Often, it is hard for parents to explain their child’s pain and symptoms to others outside the family. Most people aren’t aware of the reality of chronic pain. You need to constantly educate people about the science and treatment of chronic pain. Because pain is invisible to others, it takes both patience and persistence to get others to even imagine it.
Be a coach. As a parent of a child with pain you inadvertently become an expert on pain. Take the time to calmly explain your family’s situation, answer questions, and maintain an open and kind attitude. As Dr. Samantha Levy explains,“I often recommend that [parents] talk to extended family members about what are kind of the dos and don’ts with their child because a lot of times the extended family members and even the school will kind of undo what we’re trying to do.” If the other person does not seem to accept the information you share, try to let it go and move on. Going into too much detail and trying to change their minds rarely works. (This applies to family members, too!) Here’s how one parent describes her approach for reminding the adults in her child’s life:
“As long as I can keep myself in check, I remember to be kind when I’m reminding those people. I usually get a kind reaction back.” She reflects that “they’re not trying to be malicious. That’s not their intent at all. They’re not trying to say they don’t believe her. They’re just forgetting.”
Make a plan. Coordinate with your child’s health care team to come up with best practices for communicating. Different clinicians or doctors have communication preferences, so setting a clear plan for communication can be helpful for everyone. Maintaining an open dialogue is key when communicating with people outside the family, too. As one parent explains, keeping others informed is crucial:
“I think the key is not keeping it in and actually talking to them and telling them what’s going on, so that you’re not tied down to it so much, and you’re able to talk to these people, and then your friends, your really close friends. They have kids. They understand that you want the best for your kids, so they’re going to help support you.”
Find quality support
Communicating effectively with your child, family members, health care team, and others is a crucial aspect of parenting a child with chronic pain, but it’s only part of the process. Many parents express feeling isolated or lacking support, which is why it is also important to seek social support to connect with others facing similar situations.That also means skillfully creating a circle of care. In fact, research shows that we learn positive coping skills best when they’re reinforced by caring and kind people around us. Remember that carving out the time to get support from others can benefit you—and your child!
Here are some ways to go about getting support:
Talk with a trusted friend. While someone who does not have a child with chronic pain might not understand exactly what you’re going through, everyone faces difficulties in their roles as parents, teachers, friends, and relatives. You can usually find common ground—or at least benefit from voicing real issues—with a confidant. As two parents explain:
“When we talk about our kids together, we all embrace that we’re all dealing with different stuff but we all have stuff that we have to deal with. That’s part of being a parent and parenting and taking care of others. Just everyone has their stuff or their baggage or their issues. Whatever it is.”
“Talking with a close friend or family member about the fears and the hopes and the realities of it [helps]. Being able to be honest and not pretend. That’s one of the biggest ways I get my help. Is being able to let that guard down.”
Find a support group. Seek out a support group in person or online. Many in-person support groups meet monthly or even less frequently,. These groups may require some travel, but they can be a huge help. There may not be a support group for your child’s specific medical problem, but c attending a support group for the type of pain problem your child experiences (e.g., rheumatological disorders, etc.), or even a group for families of children with chronic medical conditions in general. Feel free to contact the group organizer, explain your situation, and see if the group would be a good fit for your family.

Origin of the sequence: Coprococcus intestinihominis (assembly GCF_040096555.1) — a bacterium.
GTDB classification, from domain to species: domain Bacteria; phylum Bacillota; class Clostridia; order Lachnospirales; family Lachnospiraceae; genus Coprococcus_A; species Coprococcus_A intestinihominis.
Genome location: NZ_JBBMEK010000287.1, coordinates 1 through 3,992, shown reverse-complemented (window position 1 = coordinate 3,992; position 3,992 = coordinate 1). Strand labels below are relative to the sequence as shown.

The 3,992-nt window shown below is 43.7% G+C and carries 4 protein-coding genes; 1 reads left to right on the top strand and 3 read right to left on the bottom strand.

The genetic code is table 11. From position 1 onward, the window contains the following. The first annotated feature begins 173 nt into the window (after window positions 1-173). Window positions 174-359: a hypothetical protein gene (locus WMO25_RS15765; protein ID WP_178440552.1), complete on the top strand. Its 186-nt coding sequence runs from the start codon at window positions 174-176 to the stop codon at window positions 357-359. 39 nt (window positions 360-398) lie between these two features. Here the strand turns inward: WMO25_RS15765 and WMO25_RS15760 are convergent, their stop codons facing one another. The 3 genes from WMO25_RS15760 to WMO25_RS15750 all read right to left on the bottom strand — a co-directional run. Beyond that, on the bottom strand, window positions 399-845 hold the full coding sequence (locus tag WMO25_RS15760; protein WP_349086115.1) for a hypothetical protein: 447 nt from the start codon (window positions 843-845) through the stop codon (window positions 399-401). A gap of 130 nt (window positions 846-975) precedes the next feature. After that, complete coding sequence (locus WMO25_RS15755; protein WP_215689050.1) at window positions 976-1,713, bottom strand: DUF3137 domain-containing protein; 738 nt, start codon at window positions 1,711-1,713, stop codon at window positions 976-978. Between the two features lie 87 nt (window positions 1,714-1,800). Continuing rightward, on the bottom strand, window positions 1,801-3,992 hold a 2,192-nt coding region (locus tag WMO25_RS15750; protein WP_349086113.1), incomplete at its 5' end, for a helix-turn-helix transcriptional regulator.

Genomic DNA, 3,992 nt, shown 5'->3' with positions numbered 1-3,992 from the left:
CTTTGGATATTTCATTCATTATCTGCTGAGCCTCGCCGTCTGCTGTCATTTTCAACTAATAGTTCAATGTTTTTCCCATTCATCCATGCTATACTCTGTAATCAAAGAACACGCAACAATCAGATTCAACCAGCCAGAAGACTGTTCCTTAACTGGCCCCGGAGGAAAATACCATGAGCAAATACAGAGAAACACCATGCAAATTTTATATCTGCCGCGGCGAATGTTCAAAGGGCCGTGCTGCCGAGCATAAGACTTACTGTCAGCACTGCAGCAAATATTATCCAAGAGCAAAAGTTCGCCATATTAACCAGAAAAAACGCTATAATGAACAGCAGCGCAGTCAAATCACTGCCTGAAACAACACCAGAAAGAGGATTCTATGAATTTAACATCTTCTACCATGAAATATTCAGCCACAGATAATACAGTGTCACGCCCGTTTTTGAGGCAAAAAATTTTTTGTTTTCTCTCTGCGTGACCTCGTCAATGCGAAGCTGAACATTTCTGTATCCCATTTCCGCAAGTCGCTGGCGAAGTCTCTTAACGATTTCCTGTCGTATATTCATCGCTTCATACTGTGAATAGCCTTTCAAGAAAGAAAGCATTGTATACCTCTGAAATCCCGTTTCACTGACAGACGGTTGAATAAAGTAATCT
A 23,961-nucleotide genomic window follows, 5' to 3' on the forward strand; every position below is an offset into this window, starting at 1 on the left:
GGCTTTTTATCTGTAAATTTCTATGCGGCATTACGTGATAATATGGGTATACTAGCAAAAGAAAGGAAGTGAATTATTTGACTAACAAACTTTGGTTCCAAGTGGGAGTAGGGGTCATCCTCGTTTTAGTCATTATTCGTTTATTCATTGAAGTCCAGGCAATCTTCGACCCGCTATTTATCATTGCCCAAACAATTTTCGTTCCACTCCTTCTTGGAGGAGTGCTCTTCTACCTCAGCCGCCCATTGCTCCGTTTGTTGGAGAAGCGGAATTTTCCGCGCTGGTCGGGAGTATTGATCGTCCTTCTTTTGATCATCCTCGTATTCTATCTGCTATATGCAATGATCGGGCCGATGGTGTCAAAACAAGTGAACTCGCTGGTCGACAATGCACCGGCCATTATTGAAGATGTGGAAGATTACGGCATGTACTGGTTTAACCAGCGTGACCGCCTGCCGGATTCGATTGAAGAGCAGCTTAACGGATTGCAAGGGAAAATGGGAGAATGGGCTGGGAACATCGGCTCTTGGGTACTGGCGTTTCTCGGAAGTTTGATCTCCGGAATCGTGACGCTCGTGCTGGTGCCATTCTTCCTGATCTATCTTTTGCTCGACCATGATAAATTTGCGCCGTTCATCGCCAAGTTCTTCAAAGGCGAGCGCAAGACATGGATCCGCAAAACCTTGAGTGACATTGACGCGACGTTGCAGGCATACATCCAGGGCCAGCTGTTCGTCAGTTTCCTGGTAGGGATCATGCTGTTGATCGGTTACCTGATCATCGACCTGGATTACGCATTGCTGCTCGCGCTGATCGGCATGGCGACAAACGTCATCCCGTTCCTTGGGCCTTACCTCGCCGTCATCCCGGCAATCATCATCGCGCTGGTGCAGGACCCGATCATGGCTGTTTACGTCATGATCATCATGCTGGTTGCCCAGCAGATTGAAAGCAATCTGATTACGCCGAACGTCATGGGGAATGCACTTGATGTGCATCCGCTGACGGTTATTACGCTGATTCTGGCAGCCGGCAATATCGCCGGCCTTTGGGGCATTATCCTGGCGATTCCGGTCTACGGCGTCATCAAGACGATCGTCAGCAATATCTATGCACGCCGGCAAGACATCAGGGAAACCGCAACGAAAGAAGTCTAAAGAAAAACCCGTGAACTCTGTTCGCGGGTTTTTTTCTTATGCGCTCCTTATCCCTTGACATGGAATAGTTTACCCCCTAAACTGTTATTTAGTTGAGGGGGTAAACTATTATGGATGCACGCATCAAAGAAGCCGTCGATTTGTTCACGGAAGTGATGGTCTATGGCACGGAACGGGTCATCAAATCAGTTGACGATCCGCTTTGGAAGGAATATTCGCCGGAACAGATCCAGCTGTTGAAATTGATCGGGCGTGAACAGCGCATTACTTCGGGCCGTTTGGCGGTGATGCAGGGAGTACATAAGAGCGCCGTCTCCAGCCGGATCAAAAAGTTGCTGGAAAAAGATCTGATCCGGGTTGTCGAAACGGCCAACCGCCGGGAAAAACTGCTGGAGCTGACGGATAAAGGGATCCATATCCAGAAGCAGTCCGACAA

“What started to help me feel more confident was we started going to a support group that we actually got a lot of information from and what they had done and what helped them and through that kind of learned questions to ask the school and things to help with that. So I think that helped build my confidence as far as what to ask for from the school and how to get them to help.”
Compare notes with another family in similar situation. Ask a member of your child’s health care team if they know any families going through similar situations who might be interested in meeting. Families with similar circumstances often pair up well together. After seeking both families’ permissions separately, health care providers are sometimes able to facilitate this match. As one parent says, finding support when parenting a child with chronic pain is a must:
“Again, you can’t just do it on your own. You have to have a good support. If you do it, I think that’s the key with so many things. You need that extra support, and you have to find it, because it’ll eat you up if you try to keep everything in.”
- Reconsider your typical reaction. Natural parental instincts to check in on a child’s pain can sometimes make pain symptoms worse—not better.
- Maintain open communication with your child and his or her support network, from family members to health care providers to teachers and friends.
- Seek support from a circle of care. Connecting with others, from trusted friends to fellow parents of a child with chronic pain, can benefit you and your child.
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Read more from the Mindfulness for Resilience in Illness Series: Support for Parents
(1) In their new book Pain in Children and Young Adults: The Journey Back to Normal, Drs. Lonnie and Paul Zeltzer guide parents and their children in taking control of chronic pain and returning to a normal life. While deemed “two pediatricians’ mind-body guide for parents,” this book provides invaluable insight for health care providers as well. (p. 35)
Contributors: Laura Seidman, BS, and Sarah Martin, PhD, UCLA; Meredith Trant, MSW and Tara Cousineau, PhD, BodiMojo Inc.
Edited by Kayla McGowan, MA
Photo credit: rawpixel.com